WASHINGTON (Reuters) - The Treasury Department is trying to strike a balance between the need for information from banks to help it nab hidden account owners and administrative demands that a rule toward that end might create for the banks.
Senior Treasury officials said the department will release in coming weeks a proposal aimed at money laundering that would force financial institutions to report the “beneficial,” or true, owners of certain accounts.
Banks have been anxiously awaiting the proposal’s language, fearing that a strict approach could mean they have to spend huge amounts of time and money investigating the beneficial owners of thousands of legal entities they do business with.
David Cohen, a top Treasury official, said in an interview that he expects the rule to require different degrees of inquiry in different circumstances.
“There is a recognition that the financial sector is complex, and one-size-fits-all is not suitable here,” said Cohen, Treasury’s undersecretary for terrorism and financial intelligence, in an interview last week.
Cohen declined to discuss specifics of the rule, but he said the extra information will help the U.S. government pursue money launderers trying to hide their identities behind shell companies and other legal entities, even if banks don’t fully check the accuracy of the information.
“One of the motivations is for law enforcement during the course of their investigations to not hit that brick wall and be able to get behind the account holder,” Cohen said.
U.S. authorities have stepped up their enforcement of anti-money laundering laws in an effort to clamp down on conduct ranging from drug trafficking to terrorism, and have entered into cease and desist orders with top banks including JPMorgan (JPM.N) and Citibank (C.N) related to weak internal controls.
In December, HSBC (HSBA.L) agreed to pay a record $1.9 billion, in part to resolve charges that it failed to detect a river of drug money flowing from Mexico into the United States.
Treasury said in February 2012 it planned to propose a rule to force financial institutions to determine the true owners of accounts held in the names of legal entities such as corporations. It held five public hearings around the country and received around 90 comment letters, but has not yet come out with its proposal.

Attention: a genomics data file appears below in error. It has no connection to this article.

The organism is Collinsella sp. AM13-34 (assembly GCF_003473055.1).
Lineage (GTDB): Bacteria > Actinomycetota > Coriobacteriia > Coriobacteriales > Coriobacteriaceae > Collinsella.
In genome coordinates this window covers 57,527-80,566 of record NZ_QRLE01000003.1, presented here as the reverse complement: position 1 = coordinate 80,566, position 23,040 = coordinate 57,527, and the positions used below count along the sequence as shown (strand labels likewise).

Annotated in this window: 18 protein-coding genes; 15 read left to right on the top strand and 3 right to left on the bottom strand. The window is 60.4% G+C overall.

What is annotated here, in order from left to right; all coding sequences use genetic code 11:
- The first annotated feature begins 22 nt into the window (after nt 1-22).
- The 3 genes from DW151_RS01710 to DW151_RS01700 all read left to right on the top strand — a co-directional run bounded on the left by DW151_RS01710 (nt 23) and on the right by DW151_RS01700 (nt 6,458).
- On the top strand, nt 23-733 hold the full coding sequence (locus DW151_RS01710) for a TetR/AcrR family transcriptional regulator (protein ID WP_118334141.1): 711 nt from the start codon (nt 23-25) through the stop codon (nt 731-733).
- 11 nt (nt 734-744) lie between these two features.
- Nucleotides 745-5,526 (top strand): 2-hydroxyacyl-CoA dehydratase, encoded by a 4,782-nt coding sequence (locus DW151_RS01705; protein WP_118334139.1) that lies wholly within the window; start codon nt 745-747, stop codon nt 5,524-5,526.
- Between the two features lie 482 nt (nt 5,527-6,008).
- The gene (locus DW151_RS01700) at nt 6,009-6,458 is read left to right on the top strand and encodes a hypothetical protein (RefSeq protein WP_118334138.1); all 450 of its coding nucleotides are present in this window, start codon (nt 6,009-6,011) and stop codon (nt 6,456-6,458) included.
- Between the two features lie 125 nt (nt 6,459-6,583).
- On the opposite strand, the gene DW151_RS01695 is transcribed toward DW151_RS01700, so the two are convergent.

Some banks, broker-dealers and other firms already seek such information about their riskiest accounts, but the rule was envisioned as a way to provide a more uniform approach for the industry and determine exactly when banks need to obtain such information.
Some firms expressed skepticism about how valuable that information could be, since many states don’t even collect information about who a beneficial owner is when incorporating a new company, making it difficult for banks to vet the details without launching a full-scale investigation into each account.
“At this point, it is simply not feasible to impose broad-based beneficial ownership requirements on U.S. financial institutions in the absence of congressional legislation requiring the collection and maintenance of publicly available beneficial ownership information at the time legal entities are created in the United States,” the Financial Services Roundtable said in its comments about the rule last year.
But just having the name of a beneficial owner, even if it isn’t verified, is still useful, officials said. If an account signatory lies about who the owner is, it could be a misrepresentation that authorities can act on.
“Make somebody say ‘I‘m the beneficial owner, I‘m not the beneficial owner.’ Make that a real person,” Chip Poncy, who heads the Treasury office of strategic policy for terrorist financing and financial crimes, said at an industry conference in Florida last month.
Law enforcement officials “have insisted ... this is useful, either for purposes of proving criminal intent or just as having leverage in an investigation,” he said.
Treasury officials have also expressed support for legislation that would require the government to collect more information about ownership when legal entities incorporate.
During a speech at a separate anti-money laundering conference in Florida on Tuesday, Jennifer Shasky-Calvery, who heads Treasury’s anti-money laundering unit, the Financial Crimes Enforcement Network, or FinCEN, said the government must do more to make information about beneficial ownership available.
Cohen also said in the interview that enforcement bodies have stepped up efforts to build cases against individuals, in addition to institutions, for money laundering lapses.
U.S. authorities faced public backlash after the HSBC settlement for failing to punish any bankers, either criminally or civilly, and Cohen said FinCEN is looking more closely at existing powers that could be used to hold individuals responsible.
“All of these entities act through people,” Cohen said. “That had not been a priority in FinCEN enforcement actions in the past.”
Reporting by Aruna Viswanatha and Brett Wolf, Editing by Karey Van Hall and Steve Orlofsky